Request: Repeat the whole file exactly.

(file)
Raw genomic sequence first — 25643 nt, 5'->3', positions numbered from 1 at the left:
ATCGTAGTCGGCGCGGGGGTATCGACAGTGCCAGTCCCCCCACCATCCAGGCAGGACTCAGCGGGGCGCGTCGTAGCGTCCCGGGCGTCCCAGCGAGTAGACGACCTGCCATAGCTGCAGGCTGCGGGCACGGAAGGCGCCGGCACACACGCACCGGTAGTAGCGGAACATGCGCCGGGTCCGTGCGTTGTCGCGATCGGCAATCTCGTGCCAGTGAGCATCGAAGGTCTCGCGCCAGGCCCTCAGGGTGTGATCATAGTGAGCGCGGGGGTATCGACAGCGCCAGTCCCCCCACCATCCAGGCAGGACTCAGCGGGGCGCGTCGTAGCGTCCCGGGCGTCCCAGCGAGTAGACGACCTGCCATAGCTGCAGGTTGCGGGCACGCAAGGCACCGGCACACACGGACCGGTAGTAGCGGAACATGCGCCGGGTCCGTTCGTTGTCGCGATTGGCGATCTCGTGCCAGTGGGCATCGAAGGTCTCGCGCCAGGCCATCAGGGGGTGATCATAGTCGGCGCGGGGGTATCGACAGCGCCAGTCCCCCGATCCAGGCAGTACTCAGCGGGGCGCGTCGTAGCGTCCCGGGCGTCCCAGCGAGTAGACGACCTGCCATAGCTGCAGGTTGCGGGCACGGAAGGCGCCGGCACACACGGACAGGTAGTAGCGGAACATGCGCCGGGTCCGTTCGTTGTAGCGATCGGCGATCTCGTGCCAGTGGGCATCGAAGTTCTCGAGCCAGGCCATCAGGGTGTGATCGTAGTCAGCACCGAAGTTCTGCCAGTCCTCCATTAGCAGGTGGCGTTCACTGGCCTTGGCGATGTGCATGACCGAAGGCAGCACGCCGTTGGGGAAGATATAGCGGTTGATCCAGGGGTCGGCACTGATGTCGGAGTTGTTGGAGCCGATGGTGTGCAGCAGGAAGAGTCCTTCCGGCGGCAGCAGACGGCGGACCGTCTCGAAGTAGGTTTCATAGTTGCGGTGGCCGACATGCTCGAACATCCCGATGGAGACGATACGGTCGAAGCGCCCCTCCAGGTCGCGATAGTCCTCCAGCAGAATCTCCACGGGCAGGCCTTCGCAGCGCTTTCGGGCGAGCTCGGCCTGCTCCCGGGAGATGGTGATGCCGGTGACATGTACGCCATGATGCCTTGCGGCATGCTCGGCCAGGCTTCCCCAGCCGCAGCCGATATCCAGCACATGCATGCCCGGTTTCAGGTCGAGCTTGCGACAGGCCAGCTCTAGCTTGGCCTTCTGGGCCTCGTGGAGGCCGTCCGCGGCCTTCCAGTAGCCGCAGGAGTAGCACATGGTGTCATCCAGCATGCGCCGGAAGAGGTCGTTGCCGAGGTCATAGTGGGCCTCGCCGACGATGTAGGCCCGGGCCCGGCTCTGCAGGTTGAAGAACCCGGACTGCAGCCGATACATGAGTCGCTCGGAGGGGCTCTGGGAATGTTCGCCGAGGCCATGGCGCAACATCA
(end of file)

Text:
Raw genomic sequence first — 25643 nt, 5'->3', positions numbered from 1 at the left:
ATCGTAGTCGGCGCGGGGGTATCGACAGTGCCAGTCCCCCCACCATCCAGGCAGGACTCAGCGGGGCGCGTCGTAGCGTCCCGGGCGTCCCAGCGAGTAGACGACCTGCCATAGCTGCAGGCTGCGGGCACGGAAGGCGCCGGCACACACGCACCGGTAGTAGCGGAACATGCGCCGGGTCCGTGCGTTGTCGCGATCGGCAATCTCGTGCCAGTGAGCATCGAAGGTCTCGCGCCAGGCCCTCAGGGTGTGATCATAGTGAGCGCGGGGGTATCGACAGCGCCAGTCCCCCCACCATCCAGGCAGGACTCAGCGGGGCGCGTCGTAGCGTCCCGGGCGTCCCAGCGAGTAGACGACCTGCCATAGCTGCAGGTTGCGGGCACGCAAGGCACCGGCACACACGGACCGGTAGTAGCGGAACATGCGCCGGGTCCGTTCGTTGTCGCGATTGGCGATCTCGTGCCAGTGGGCATCGAAGGTCTCGCGCCAGGCCATCAGGGGGTGATCATAGTCGGCGCGGGGGTATCGACAGCGCCAGTCCCCCGATCCAGGCAGTACTCAGCGGGGCGCGTCGTAGCGTCCCGGGCGTCCCAGCGAGTAGACGACCTGCCATAGCTGCAGGTTGCGGGCACGGAAGGCGCCGGCACACACGGACAGGTAGTAGCGGAACATGCGCCGGGTCCGTTCGTTGTAGCGATCGGCGATCTCGTGCCAGTGGGCATCGAAGTTCTCGAGCCAGGCCATCAGGGTGTGATCGTAGTCAGCACCGAAGTTCTGCCAGTCCTCCATTAGCAGGTGGCGTTCACTGGCCTTGGCGATGTGCATGACCGAAGGCAGCACGCCGTTGGGGAAGATATAGCGGTTGATCCAGGGGTCGGCACTGATGTCGGAGTTGTTGGAGCCGATGGTGTGCAGCAGGAAGAGTCCTTCCGGCGGCAGCAGACGGCGGACCGTCTCGAAGTAGGTTTCATAGTTGCGGTGGCCGACATGCTCGAACATCCCGATGGAGACGATACGGTCGAAGCGCCCCTCCAGGTCGCGATAGTCCTCCAGCAGAATCTCCACGGGCAGGCCTTCGCAGCGCTTTCGGGCGAGCTCGGCCTGCTCCCGGGAGATGGTGATGCCGGTGACATGTACGCCATGATGCCTTGCGGCATGCTCGGCCAGGCTTCCCCAGCCGCAGCCGATATCCAGCACATGCATGCCCGGTTTCAGGTCGAGCTTGCGACAGGCCAGCTCTAGCTTGGCCTTCTGGGCCTCGTGGAGGCCGTCCGCGGCCTTCCAGTAGCCGCAGGAGTAGCACATGGTGTCATCCAGCATGCGCCGGAAGAGGTCGTTGCCGAGGTCATAGTGGGCCTCGCCGACGATGTAGGCCCGGGCCCGGCTCTGCAGGTTGAAGAACCCGGACTGCAGCCGATACATGAGTCGCTCGGAGGGGCTCTGGGAATGTTCGCCGAGGCCATGGCGCAACATCA